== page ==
## 3.10 Applying Transformations

We can now define routines that perform the appropriate matrix multiplications to transform points and vectors. We will overload the function application operator to describe these transformations; this lets us write code like:

### 3.10.1 Points

The point transformation routine takes a point and implicitly
represents it as the homogeneous column vector It
then transforms the point by premultiplying this vector with the
transformation matrix. Finally, it divides by to convert back to a
nonhomogeneous point representation. For efficiency, this method skips
the division by the homogeneous weight, , when , which is common for
most of the transformations that will be used in `pbrt`—only the
projective transformations defined in Chapter 5 will
require this division.

The `Transform` class also provides a corresponding
`ApplyInverse()` method for each type it transforms. The one
for `Point3` applies its inverse transformation to the given point.
Calling this method is more succinct and generally more efficient than
calling `Transform::Inverse()` and then calling its `operator()`.

All subsequent types that can be transformed also have an
`ApplyInverse()` method, though we will not include them in the book text.

### 3.10.2 Vectors

The transformations of vectors can be computed in a similar fashion. However, the multiplication of the matrix and the column vector is simplified since the implicit homogeneous coordinate is zero.

### 3.10.3 Normals

Normals do not transform in the same way that vectors do, as shown in Figure 3.29. Although tangent vectors at a surface transform in the straightforward way, normals require special treatment. Because the normal vector and any tangent vector on the surface are orthogonal by construction, we know that

When we transform a point on the surface by some matrix , the new tangent vector at the transformed point is . The transformed normal should be equal to for some 44 matrix . To maintain the orthogonality requirement, we must have

This condition holds if , the
identity matrix. Therefore, , and
so
and we see that normals must be
transformed by the inverse transpose of the transformation matrix. This
detail is
one of the reasons why `Transform`s maintain their inverses.

Note that this method does not explicitly compute the transpose of the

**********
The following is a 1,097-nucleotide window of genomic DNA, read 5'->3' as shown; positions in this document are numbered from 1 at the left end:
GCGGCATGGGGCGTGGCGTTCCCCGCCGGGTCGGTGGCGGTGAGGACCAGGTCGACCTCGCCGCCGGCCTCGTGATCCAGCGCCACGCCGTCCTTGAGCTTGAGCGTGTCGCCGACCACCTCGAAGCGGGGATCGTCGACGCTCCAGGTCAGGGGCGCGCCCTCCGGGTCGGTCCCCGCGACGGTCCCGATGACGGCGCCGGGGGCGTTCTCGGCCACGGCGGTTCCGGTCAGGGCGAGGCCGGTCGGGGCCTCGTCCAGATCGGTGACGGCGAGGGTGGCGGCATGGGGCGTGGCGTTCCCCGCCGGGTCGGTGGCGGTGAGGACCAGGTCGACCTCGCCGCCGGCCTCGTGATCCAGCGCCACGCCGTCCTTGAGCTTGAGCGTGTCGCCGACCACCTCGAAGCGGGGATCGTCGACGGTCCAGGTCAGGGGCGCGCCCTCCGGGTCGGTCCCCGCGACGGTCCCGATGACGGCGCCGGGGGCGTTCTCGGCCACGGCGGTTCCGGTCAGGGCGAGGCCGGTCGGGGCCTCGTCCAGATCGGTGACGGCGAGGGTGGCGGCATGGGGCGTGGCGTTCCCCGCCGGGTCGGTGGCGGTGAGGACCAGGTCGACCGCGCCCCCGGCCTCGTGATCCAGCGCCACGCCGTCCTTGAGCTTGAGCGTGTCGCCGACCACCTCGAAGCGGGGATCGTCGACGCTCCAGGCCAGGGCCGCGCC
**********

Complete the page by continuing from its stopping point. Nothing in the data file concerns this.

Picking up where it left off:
inverse when transforming normals. It just indexes into the inverse matrix
in a different order (compare to the code for transforming `Vector3f`s).

### 3.10.4 Rays

Transforming rays is conceptually straightforward: it is a matter
of transforming the constituent origin and direction and copying the other
data members. (`pbrt` also provides a similar method for transforming
`RayDifferential`s.)

The approach used in `pbrt` to manage floating-point round-off error
introduces some subtleties that require a small adjustment to the
transformed ray origin. The <<Offset ray origin to edge of error
bounds and compute `tMax`>> fragment handles these details; it is defined in
Section 6.8.6, where round-off error and `pbrt`’s
mechanisms for dealing with it are discussed.

`tMax`>>

### 3.10.5 Bounding Boxes

The easiest way to transform an axis-aligned bounding box is to transform all eight of its corner vertices and then compute a new bounding box that encompasses those points. The implementation of this approach is shown below; one of the exercises for this chapter is to implement a technique to do this computation more efficiently.

### 3.10.6 Composition of Transformations

Having defined how the matrices representing individual types of transformations are constructed, we can now consider an aggregate transformation resulting from a series of individual transformations. We will finally see the real value of representing transformations with matrices.

Consider a series of transformations . We would
like to compute a new transformation such that applying gives
the same result as applying each of , , and in
reverse order; that is, . Such a transformation can be computed by